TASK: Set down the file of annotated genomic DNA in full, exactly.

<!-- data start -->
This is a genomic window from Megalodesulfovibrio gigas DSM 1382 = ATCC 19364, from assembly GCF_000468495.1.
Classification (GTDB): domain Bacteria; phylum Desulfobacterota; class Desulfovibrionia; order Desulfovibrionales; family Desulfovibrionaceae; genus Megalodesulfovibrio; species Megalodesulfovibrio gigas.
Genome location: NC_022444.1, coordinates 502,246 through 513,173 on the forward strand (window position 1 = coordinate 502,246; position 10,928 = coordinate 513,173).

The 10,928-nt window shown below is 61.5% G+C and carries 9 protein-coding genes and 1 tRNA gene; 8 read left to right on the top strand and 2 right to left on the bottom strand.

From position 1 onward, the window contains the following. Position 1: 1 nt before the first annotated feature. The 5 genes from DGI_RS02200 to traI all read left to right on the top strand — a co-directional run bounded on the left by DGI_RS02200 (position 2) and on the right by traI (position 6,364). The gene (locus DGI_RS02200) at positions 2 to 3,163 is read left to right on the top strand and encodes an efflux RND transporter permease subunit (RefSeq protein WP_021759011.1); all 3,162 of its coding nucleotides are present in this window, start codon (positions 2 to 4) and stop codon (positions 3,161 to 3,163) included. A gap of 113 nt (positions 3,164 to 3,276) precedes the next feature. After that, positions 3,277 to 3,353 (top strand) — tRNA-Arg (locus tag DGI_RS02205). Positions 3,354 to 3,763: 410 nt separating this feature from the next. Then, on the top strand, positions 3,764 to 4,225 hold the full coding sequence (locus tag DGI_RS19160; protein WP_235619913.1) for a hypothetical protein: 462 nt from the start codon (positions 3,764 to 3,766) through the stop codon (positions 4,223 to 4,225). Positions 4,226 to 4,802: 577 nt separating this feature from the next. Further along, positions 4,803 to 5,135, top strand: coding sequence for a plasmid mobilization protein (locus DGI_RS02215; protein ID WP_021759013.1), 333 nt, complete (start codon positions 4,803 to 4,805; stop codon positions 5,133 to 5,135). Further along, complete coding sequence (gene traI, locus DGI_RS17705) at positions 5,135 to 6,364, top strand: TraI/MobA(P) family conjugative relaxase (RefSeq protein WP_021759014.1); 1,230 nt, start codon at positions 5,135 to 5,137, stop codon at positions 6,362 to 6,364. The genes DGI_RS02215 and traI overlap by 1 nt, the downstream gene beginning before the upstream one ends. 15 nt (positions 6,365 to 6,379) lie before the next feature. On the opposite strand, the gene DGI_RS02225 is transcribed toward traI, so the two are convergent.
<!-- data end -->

This is a genomic window from Megalodesulfovibrio gigas DSM 1382 = ATCC 19364, from assembly GCF_000468495.1.
Classification (GTDB): domain Bacteria; phylum Desulfobacterota; class Desulfovibrionia; order Desulfovibrionales; family Desulfovibrionaceae; genus Megalodesulfovibrio; species Megalodesulfovibrio gigas.
Genome location: NC_022444.1, coordinates 502,246 through 513,173 on the forward strand (window position 1 = coordinate 502,246; position 10,928 = coordinate 513,173).

The 10,928-nt window shown below is 61.5% G+C and carries 9 protein-coding genes and 1 tRNA gene; 8 read left to right on the top strand and 2 right to left on the bottom strand.

From position 1 onward, the window contains the following. Position 1: 1 nt before the first annotated feature. The 5 genes from DGI_RS02200 to traI all read left to right on the top strand — a co-directional run bounded on the left by DGI_RS02200 (position 2) and on the right by traI (position 6,364). The gene (locus DGI_RS02200) at positions 2 to 3,163 is read left to right on the top strand and encodes an efflux RND transporter permease subunit (RefSeq protein WP_021759011.1); all 3,162 of its coding nucleotides are present in this window, start codon (positions 2 to 4) and stop codon (positions 3,161 to 3,163) included. A gap of 113 nt (positions 3,164 to 3,276) precedes the next feature. After that, positions 3,277 to 3,353 (top strand) — tRNA-Arg (locus tag DGI_RS02205). Positions 3,354 to 3,763: 410 nt separating this feature from the next. Then, on the top strand, positions 3,764 to 4,225 hold the full coding sequence (locus tag DGI_RS19160; protein WP_235619913.1) for a hypothetical protein: 462 nt from the start codon (positions 3,764 to 3,766) through the stop codon (positions 4,223 to 4,225). Positions 4,226 to 4,802: 577 nt separating this feature from the next. Further along, positions 4,803 to 5,135, top strand: coding sequence for a plasmid mobilization protein (locus DGI_RS02215; protein ID WP_021759013.1), 333 nt, complete (start codon positions 4,803 to 4,805; stop codon positions 5,133 to 5,135). Further along, complete coding sequence (gene traI, locus DGI_RS17705) at positions 5,135 to 6,364, top strand: TraI/MobA(P) family conjugative relaxase (RefSeq protein WP_021759014.1); 1,230 nt, start codon at positions 5,135 to 5,137, stop codon at positions 6,362 to 6,364. The genes DGI_RS02215 and traI overlap by 1 nt, the downstream gene beginning before the upstream one ends. 15 nt (positions 6,365 to 6,379) lie before the next feature. On the opposite strand, the gene DGI_RS02225 is transcribed toward traI, so the two are convergent.